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Reincarnation Is Inconsistent With Christianity...

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Posted by Harvey on December 20, 2004 08:02:29 UTC

...mainly because salvation is from God, not your own works as it is in some Eastern religions. If your works move you 'up' the spiritual plane, then it is understandable that reincarnation is needed to give you another life to keep improving your status. In the case of Christianity, the believer can repent and experience paradise the day of their repentence (e.g., the criminal on the cross next to Jesus). If it were Buddhism, the criminal on the cross would simply be re-born, not so with Christianity.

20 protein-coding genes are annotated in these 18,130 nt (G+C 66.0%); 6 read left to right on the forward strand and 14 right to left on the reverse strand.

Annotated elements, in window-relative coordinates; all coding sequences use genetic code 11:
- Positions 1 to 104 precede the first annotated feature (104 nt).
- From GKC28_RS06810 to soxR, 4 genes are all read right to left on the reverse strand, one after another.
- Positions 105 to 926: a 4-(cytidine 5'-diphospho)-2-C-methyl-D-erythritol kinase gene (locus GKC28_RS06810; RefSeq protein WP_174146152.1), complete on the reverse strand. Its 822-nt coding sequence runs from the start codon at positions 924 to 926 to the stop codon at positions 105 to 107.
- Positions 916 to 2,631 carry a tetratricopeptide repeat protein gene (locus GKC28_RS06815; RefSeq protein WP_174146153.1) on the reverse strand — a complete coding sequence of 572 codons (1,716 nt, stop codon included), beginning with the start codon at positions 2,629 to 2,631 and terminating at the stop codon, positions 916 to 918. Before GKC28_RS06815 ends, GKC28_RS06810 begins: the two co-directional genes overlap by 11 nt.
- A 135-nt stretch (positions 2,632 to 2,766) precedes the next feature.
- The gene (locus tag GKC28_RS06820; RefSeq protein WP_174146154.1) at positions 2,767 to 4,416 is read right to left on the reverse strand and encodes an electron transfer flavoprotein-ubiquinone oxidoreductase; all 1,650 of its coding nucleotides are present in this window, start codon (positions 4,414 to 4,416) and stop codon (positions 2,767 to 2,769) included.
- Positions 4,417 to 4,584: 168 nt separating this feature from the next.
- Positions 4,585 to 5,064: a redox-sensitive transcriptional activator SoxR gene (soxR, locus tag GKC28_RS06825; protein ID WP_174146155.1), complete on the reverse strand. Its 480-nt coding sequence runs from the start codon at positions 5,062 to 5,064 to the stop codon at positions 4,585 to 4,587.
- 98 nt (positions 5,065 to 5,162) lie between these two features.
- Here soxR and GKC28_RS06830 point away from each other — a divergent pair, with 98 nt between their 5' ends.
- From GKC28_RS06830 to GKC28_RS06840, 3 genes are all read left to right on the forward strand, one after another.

However, reincarnation of a different level is not ruled out. For example, there might exist parallel universes that are 'us', just with slightly different occurrences in our lives. Or, as another example, our souls might be exemplified over multiple human occurrences/times (like a wave function) and that we are judged not just one lifetime, but a collection of lifetimes. The difference between this idea and reincarnation is that you aren't reborn, you simply are located in more than one place in history at the same 'time'. I could see this as viable for Christianity since accepting Jesus as the Savior is key to being saved, so this strategy would allow everyone who has ever lived the opportunity to be saved if they wished to be. I'm not saying this is how it is, but I do like the idea that souls are wavefunctions, and your final eternal state is the most likely condition of your soul has some appealing characteristics. Whether you really need to be a Christian (in a formal sense) to be saved, that I'm not so sure. I think there's a lot more to salvation without advocating reincarnation (in my own personal opinion).

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